Often appearing on Mandelli's knitwear have been her signature animal motifs, such as a jacquard crêpe blouse with the front view of a tiger on its front and rear tiger-view on its back. Not limiting herself to knitwear, Mandelli has also put highly colorful birds and parrots on that season's summer tote bags and shoulder purses. For 1984 it was the Dalmatian, sharing the scene with more streamlined suits and double-dresses such as a back-buttoned flare over a bit longer slim skirt.
In the mid-1990s, the Italian fashion world was rocked by the exposure of a bribery scandal that supposedly occurred in 1990. Top officials from Italian design houses, including Giorgio Armani, Santo Versace, Gianfranco Ferré, Mandelli, and Giralomo Etro were investigated for bribing tax officials, but the designers argued the money was nothing more than extortion by those same officials. The nasty court battle ended in 1997 when Mandelli, Versace, and Ferré were convicted and sentenced; luckily for the defendants, the sentences were suspended and in 1998 the convictions overturned.
During the infamous court proceedings, Mandelli continued to do what she did best—showing in 1996 a collection based on traditional Chinese shapes, Indian saris, Mongolian leather, and Japanese design. "It's all about very pure, simple straight lines," Mandelli said in a CNN interview. Around the same time, Mandelli fell in love with the Caribbean island of Barbuda. There she built the K Club, described by TravelWizard.com as "a personalized retreat of square, white bungalows with louvered windows and characteristic spired roofs." The cottages were designed by architect Gianni Gamondi, and the interiors reflected "Krizia's design taste right down to the doorknobs. Wooden cathedral ceilings, 14 feet high, and white ceramic tile floors add to the sense of spaciousness in the rooms."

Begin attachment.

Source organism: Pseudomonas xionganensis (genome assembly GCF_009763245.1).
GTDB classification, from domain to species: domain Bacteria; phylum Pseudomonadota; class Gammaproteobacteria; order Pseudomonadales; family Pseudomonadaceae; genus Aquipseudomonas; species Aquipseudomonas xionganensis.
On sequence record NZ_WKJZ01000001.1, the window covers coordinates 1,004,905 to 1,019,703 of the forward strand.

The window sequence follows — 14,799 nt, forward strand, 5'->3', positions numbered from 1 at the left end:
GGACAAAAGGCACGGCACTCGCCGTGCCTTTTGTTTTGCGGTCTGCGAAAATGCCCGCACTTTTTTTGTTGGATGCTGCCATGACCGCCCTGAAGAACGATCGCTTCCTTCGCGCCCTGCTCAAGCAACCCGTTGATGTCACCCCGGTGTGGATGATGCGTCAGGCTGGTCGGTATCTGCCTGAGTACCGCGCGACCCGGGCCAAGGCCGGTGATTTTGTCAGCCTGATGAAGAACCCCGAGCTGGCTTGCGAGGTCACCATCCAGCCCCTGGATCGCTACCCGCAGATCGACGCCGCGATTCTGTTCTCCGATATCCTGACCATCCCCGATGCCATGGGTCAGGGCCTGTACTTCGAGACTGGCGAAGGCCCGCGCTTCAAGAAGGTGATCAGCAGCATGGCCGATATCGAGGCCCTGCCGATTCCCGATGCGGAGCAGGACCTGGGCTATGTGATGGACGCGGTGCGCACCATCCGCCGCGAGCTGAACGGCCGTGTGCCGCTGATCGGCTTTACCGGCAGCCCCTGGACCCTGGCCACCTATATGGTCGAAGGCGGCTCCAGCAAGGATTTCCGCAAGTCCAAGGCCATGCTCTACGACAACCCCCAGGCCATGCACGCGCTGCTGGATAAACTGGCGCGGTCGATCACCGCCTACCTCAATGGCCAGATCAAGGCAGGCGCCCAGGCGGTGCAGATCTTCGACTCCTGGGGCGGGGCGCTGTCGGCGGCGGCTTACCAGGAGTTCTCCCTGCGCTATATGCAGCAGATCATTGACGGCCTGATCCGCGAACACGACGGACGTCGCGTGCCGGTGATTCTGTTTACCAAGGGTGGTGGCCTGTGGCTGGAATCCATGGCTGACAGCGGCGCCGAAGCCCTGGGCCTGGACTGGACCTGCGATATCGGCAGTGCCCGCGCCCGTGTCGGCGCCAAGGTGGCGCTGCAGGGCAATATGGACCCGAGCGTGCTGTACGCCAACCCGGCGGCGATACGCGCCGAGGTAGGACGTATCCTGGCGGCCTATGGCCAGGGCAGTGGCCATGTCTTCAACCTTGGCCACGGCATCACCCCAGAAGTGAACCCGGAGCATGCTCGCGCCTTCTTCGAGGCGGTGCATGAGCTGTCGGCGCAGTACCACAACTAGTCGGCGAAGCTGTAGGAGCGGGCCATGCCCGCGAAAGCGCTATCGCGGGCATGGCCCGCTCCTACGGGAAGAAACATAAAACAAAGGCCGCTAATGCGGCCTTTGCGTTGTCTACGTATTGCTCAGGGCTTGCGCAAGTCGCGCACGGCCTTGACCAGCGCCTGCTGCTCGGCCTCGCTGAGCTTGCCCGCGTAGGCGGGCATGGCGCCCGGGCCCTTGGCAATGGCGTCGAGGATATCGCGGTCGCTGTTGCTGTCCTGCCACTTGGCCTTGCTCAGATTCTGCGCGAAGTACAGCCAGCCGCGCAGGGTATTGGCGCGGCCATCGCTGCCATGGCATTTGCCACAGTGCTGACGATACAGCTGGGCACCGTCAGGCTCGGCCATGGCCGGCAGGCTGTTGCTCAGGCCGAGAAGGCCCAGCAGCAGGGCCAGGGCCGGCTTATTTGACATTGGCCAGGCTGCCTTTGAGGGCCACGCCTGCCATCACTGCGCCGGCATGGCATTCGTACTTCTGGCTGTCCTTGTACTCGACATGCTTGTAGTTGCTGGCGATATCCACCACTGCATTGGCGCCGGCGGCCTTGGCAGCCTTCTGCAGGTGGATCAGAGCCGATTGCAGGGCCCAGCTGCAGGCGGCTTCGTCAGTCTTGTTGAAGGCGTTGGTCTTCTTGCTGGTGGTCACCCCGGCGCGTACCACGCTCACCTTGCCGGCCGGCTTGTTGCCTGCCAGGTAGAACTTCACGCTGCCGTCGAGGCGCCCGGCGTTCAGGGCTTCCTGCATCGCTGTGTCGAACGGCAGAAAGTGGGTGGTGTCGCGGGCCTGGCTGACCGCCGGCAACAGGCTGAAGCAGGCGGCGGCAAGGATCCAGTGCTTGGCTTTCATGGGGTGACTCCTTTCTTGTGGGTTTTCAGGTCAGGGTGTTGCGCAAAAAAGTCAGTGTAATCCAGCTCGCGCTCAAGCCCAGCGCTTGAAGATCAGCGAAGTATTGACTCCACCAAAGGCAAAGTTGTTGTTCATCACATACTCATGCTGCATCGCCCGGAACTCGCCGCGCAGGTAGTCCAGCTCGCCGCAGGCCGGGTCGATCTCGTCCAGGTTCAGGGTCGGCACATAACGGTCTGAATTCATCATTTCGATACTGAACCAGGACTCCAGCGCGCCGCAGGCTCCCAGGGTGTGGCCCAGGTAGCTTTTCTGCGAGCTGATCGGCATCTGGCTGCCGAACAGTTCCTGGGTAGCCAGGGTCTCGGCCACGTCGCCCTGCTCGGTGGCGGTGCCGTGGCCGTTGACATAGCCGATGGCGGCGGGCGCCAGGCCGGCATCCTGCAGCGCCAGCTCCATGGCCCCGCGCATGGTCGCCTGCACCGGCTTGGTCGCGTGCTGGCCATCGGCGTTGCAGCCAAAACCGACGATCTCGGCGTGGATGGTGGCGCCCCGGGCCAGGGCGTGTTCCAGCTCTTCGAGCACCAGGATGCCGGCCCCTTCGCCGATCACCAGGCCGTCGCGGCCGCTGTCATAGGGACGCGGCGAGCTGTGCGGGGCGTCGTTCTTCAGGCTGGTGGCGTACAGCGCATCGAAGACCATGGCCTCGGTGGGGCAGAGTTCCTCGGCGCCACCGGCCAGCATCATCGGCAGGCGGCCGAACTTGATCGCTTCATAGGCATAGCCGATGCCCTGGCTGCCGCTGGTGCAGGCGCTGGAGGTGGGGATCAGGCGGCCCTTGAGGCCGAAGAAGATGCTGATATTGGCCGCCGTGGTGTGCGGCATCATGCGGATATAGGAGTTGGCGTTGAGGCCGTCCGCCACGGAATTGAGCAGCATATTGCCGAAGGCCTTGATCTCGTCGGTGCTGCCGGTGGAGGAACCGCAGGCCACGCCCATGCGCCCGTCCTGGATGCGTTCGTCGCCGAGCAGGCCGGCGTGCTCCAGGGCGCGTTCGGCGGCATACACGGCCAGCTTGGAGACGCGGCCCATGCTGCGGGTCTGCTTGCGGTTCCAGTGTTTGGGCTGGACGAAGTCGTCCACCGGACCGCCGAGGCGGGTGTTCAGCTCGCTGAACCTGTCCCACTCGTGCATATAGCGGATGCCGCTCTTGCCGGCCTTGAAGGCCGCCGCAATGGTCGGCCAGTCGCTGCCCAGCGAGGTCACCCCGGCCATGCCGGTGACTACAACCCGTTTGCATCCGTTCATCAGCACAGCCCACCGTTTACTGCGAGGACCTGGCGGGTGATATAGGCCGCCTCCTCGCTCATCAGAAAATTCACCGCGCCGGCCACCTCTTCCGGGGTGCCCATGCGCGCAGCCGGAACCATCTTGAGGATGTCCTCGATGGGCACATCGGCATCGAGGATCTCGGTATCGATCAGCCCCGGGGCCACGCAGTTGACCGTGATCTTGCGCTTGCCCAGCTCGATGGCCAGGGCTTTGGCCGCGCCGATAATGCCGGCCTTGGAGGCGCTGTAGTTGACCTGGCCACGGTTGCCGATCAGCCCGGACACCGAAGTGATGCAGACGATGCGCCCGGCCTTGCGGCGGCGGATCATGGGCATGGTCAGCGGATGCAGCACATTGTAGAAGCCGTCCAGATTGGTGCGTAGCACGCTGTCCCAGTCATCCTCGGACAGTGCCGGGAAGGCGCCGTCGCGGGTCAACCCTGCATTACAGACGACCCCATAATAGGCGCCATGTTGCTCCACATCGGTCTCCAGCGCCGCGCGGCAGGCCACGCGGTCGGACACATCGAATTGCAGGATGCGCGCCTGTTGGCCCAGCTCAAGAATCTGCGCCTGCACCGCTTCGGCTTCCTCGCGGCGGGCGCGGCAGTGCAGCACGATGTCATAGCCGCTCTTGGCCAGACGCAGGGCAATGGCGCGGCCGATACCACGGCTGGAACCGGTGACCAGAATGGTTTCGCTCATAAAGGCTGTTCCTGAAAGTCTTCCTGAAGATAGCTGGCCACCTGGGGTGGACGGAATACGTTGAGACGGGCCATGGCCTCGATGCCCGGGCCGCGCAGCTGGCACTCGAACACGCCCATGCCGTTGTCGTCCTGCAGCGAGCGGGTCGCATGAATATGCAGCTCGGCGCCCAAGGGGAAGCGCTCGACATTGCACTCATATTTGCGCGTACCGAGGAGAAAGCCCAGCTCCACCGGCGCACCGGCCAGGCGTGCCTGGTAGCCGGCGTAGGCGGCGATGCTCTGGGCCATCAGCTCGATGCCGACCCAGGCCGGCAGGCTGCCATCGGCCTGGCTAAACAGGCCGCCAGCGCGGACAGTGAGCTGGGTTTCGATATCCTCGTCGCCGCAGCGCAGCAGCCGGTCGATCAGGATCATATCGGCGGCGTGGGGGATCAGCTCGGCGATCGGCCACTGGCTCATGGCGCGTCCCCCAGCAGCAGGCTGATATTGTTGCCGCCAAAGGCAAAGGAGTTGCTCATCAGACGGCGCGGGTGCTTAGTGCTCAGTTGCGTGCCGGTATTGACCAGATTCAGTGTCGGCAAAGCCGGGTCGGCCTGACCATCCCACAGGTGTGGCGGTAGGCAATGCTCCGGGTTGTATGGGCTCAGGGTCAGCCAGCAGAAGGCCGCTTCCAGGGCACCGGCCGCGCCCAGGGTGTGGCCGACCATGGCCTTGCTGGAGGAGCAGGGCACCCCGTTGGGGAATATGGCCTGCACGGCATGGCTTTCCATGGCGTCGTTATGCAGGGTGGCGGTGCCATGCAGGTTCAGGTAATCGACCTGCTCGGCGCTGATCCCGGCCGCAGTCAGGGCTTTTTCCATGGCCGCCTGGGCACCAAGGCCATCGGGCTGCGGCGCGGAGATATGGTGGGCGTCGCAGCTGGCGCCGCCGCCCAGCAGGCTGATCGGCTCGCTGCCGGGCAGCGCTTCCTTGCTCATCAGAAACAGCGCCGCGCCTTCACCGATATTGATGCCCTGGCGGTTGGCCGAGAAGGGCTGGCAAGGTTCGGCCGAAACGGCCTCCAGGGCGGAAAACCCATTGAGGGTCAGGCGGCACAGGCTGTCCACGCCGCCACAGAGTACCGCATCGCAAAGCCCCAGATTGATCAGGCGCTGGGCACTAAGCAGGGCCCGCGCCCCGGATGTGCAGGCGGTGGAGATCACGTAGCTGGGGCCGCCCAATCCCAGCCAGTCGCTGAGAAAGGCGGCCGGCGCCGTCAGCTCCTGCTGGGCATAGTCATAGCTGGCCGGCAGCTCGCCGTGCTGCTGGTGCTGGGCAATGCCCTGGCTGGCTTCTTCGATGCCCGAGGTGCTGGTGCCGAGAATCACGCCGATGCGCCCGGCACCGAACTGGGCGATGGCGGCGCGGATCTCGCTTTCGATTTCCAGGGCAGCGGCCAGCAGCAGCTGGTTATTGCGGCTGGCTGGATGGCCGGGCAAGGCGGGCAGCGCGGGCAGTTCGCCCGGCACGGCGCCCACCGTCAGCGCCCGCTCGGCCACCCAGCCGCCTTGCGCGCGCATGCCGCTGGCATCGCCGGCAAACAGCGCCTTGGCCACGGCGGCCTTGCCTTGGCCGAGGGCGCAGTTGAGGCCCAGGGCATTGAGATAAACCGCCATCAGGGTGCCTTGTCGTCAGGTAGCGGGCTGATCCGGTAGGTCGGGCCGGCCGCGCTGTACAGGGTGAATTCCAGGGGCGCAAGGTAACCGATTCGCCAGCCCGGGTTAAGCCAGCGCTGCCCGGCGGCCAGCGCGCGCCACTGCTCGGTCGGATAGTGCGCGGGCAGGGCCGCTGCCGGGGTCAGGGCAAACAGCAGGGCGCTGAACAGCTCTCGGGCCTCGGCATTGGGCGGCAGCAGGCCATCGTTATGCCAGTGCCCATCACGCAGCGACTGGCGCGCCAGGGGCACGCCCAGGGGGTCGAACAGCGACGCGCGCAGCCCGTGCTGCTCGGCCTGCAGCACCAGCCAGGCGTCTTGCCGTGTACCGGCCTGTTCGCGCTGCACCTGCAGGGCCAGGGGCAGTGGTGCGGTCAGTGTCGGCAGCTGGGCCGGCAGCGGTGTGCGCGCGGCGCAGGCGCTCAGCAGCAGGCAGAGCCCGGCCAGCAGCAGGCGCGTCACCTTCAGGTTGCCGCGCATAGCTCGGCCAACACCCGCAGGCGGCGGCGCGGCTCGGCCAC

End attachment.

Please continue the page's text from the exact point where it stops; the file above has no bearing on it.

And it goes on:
In the fashion world, many men design clothing for women; the reverse, women designing clothing for men, is not so prominent. Mandelli is among the few women who are well known for their men's clothing lines. The small sorority of designers includes Jhane Barnes, Laura Biagiotti, Katharine Hamnett, Donna Karan, Rei Kawakubo, and Nicole Miller. Mandelli repeatedly delivers though, as the Daily News Record (15 January 1997) enthused over a Milan menswear showing, "This collection showed what buyers really come to Milan for—sharp, comfortable clothes that make any man look good."
In the last years of the century, Mandelli sought design help from several sources. The most high profile was Alber Elbaz, formerly of Yves Saint Laurent, who was hired as a consultant in 2000. The collaboration, however, lasted only three months; Elbaz left, citing his wish to return to Paris and denying any friction with Mandelli. Elbaz was soon replaced by Jean-Paul Knott, who had also worked at Yves Saint Laurent before launching his own label. For nearly five decades, Krizia has remained an integral part of the Italian fashion scene, and one of the few independent design houses left. Mariuccia Mandelli and her Krizia empire, with close to 60 worldwide boutiques and more than three-dozen licensing agreements, combines highly original designs with nervy eccentricity and wit.
updated by Owen James
Daryl F. Mallett